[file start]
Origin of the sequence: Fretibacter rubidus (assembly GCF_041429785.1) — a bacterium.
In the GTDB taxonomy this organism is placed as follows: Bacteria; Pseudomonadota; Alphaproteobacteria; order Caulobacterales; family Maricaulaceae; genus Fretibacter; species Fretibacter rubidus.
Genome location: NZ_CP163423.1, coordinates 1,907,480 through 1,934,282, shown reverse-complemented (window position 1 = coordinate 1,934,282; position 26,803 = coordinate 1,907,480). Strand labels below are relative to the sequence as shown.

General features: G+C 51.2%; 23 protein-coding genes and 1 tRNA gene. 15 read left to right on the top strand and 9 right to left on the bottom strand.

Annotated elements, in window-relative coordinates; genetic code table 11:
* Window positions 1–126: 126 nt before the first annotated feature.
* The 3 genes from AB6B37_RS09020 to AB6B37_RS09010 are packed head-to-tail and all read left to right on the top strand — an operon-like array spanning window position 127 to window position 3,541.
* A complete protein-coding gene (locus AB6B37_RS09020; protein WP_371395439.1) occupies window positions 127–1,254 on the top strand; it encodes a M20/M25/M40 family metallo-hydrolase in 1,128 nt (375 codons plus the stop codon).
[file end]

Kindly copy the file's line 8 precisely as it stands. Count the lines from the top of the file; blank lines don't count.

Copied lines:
* A complete protein-coding gene (locus AB6B37_RS09020; protein WP_371395439.1) occupies window positions 127–1,254 on the top strand; it encodes a M20/M25/M40 family metallo-hydrolase in 1,128 nt (375 codons plus the stop codon).